Written By: JM
Edited By: Grave Reviews Staff
Director: Leigh Whannell
Screenwriter: Leigh Whannell
Producer: Jason Blum, Kylie du Fresne
Date Released: February 28 2020
Elizabeth Moss as Cecilia “Cee” Kass
Aldis Hodge as James Lanier
Storm Reid as Sydney Lanier
Oliver Jackson-Cohen as Adrian Griffin
Michael Dorman as Tom Griffin
Harriet Dyer as Emily Kass
Rating = 3.5/5 Graves
***May contain some spoilers***
A re-imagining of H.G. Wells’ classic novel, this adaptation follows Cecilia Kass who escapes her emotionally, manipulative and abusive boyfriend Adrian Griffin. Knowing that Adrian can track her movement with GPS-like technology, she goes into hiding and completely isolates herself from the world. However, all her worries of getting found by Adrian disappear when she hears the news that he recently committed suicide, or so she thinks. As she tries to move on with her life, away from the Adrian, an invisible figure begins stalking her and destroying her life. She soon suspects who this invisible being may be. With no one else believing or helping her, Cecilia is forced to fend off this entity alone.
The Invisible Man (2020) focuses primarily on building tension throughout the film but injects scenes of violence sporadically. These scenes of violence come in bursts after long stretches of rising tension. Moreover, The Invisible man excels at jump scare and high-tension moments, creating an unsettling feeling.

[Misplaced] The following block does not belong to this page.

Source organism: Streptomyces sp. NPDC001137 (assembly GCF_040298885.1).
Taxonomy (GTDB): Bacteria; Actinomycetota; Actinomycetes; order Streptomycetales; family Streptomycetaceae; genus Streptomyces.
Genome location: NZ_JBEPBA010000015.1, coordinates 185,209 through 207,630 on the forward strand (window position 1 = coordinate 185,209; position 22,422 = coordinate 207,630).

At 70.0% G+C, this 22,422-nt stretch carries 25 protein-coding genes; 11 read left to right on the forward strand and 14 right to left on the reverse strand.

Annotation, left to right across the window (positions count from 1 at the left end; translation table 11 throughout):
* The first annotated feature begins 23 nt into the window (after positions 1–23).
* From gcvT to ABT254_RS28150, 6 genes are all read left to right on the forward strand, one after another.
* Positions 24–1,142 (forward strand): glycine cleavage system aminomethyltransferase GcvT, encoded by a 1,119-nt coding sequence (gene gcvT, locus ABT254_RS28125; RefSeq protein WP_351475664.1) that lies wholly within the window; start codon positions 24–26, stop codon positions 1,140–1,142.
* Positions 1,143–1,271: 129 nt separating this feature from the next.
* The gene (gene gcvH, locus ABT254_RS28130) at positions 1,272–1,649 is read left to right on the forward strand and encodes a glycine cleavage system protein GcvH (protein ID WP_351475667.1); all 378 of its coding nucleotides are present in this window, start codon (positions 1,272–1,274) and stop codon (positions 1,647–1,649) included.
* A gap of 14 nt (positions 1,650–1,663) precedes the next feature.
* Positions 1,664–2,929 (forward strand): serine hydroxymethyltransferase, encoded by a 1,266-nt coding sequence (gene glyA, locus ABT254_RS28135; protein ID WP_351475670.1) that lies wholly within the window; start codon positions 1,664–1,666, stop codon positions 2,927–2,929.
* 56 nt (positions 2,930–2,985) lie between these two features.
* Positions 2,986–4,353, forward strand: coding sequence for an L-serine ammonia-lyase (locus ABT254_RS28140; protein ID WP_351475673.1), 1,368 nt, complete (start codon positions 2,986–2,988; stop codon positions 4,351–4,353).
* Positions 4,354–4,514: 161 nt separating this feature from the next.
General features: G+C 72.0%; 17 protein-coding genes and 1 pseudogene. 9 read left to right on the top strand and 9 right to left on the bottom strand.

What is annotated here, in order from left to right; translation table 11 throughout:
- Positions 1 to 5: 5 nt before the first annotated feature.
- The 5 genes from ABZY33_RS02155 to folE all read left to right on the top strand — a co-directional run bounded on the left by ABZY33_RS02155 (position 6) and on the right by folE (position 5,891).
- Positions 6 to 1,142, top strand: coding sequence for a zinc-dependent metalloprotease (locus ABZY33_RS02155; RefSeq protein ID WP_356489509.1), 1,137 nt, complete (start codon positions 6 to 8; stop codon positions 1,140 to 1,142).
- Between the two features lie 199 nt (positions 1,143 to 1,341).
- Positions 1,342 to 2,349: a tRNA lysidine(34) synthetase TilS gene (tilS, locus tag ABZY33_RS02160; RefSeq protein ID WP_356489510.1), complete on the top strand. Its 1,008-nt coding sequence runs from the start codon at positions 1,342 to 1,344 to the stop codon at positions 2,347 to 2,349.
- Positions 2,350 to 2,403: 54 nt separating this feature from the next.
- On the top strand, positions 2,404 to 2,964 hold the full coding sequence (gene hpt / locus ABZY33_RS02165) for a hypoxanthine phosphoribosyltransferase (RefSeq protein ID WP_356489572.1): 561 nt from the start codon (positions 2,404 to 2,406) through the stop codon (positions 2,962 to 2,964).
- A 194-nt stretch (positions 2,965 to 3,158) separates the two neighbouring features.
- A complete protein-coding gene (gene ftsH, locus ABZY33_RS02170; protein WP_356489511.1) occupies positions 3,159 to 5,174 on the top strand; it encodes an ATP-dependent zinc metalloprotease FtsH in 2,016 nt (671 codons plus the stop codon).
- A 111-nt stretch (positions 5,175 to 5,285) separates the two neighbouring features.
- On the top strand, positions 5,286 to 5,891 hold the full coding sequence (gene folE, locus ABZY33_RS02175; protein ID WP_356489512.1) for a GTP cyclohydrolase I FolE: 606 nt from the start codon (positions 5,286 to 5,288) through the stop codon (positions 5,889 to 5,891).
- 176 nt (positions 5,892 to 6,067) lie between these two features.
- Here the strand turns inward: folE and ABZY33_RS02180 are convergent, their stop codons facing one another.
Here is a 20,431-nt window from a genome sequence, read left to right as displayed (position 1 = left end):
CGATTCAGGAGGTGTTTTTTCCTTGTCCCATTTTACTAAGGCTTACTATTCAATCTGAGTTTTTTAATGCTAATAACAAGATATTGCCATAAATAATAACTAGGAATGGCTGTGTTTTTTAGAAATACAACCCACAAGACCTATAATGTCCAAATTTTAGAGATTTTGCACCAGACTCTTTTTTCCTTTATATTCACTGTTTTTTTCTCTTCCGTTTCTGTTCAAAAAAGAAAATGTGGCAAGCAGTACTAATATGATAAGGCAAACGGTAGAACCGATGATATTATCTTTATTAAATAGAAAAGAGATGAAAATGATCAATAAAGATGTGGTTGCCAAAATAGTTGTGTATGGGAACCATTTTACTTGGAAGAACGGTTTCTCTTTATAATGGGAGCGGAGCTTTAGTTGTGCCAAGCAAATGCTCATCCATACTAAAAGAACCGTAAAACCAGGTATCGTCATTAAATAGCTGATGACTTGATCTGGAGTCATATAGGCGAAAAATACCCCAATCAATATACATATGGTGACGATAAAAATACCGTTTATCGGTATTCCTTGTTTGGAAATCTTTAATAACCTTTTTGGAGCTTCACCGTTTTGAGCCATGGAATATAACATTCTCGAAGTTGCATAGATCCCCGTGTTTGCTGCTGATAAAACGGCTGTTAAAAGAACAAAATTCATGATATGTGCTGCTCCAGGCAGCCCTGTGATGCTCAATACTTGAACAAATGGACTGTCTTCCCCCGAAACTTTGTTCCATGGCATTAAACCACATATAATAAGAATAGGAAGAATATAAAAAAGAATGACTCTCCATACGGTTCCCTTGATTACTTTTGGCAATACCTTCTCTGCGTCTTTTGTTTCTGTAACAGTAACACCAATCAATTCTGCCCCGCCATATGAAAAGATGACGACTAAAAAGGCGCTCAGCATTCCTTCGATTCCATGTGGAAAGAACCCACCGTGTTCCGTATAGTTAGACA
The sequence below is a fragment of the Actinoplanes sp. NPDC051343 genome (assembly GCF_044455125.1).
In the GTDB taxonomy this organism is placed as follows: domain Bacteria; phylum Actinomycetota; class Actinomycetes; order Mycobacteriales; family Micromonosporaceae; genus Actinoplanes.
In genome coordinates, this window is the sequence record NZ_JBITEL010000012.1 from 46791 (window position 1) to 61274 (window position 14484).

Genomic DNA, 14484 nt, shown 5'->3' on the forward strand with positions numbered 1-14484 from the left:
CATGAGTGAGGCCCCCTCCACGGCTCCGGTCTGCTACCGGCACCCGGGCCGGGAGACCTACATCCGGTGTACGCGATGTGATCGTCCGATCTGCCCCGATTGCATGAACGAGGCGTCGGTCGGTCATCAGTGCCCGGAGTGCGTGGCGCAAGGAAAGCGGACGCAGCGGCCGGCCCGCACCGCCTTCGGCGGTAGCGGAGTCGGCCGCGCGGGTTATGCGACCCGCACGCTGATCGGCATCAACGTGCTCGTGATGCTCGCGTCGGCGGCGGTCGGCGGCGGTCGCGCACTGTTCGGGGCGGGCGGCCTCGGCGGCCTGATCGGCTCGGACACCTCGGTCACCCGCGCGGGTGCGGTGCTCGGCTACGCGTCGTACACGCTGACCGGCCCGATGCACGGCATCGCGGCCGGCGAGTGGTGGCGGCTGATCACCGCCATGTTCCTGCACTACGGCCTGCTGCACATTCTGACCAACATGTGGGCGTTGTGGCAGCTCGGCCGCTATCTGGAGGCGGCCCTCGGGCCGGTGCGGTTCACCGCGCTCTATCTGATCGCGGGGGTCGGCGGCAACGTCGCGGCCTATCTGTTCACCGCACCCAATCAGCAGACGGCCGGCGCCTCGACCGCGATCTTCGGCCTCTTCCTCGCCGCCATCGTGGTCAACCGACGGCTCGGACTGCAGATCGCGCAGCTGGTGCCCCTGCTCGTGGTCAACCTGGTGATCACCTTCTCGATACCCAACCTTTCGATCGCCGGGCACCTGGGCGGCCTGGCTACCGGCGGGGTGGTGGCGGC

The Grave Review
The Invisible Man (2020) is well crafted and well directed. It gives the audience a fresh perspective of horror films and creates another fear, that is, the presence of empty spaces. When we watch horror films, especially those of the supernatural kind, we’re always wary as viewers that someone or something evil might suddenly appear in an empty space in the frame. Horror films such as these, have become predictable over the years because we’ve been accustomed to situations such as evil tormentors popping up in different empty spaces, whether it is in dark shadows, mirrors, or cabinets. But in this film, when the idea of an invisible man lurking around is introduced, you cannot help but look in all these spaces, searching for signs of this perpetrator. The magic is that the real terror is in the unseen. It’s like a little game that’s both exciting and terrifying.
Elisabeth Moss gave us a great performance that left an impression. Moss’ expressions provide the viewers with the notion of what transpired in her past during her relationship. This has been made visible in her expressions of fear as flashbacks and other suggestive recounts of her battered life is not present. An entire history of an abusive relationship is painted on her face, and it’s what created the intensity of terror in the film. The fact that this man is capable of inflicting horrific acts to this woman even after everything she has been through is even more disturbing and sends a deeper message.
Initially, Adrian’s role as a villain feels underdeveloped as he is no more an evil man with psychological problems. We’re put in the shoes of Cecilia, a woman who is constantly doubted and deemed crazy by those around her, and it’s frustrating as a viewer who is aware of the truth to watch her go through desperate measures just to prove that Adrian really is doing all these horrible things.
For the foregoing reasons, Grave Reviews gives The Invisible Man (2020) three and one-half graves out of five graves.
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Ikr. This is why i hate letterboxd. Too many bs.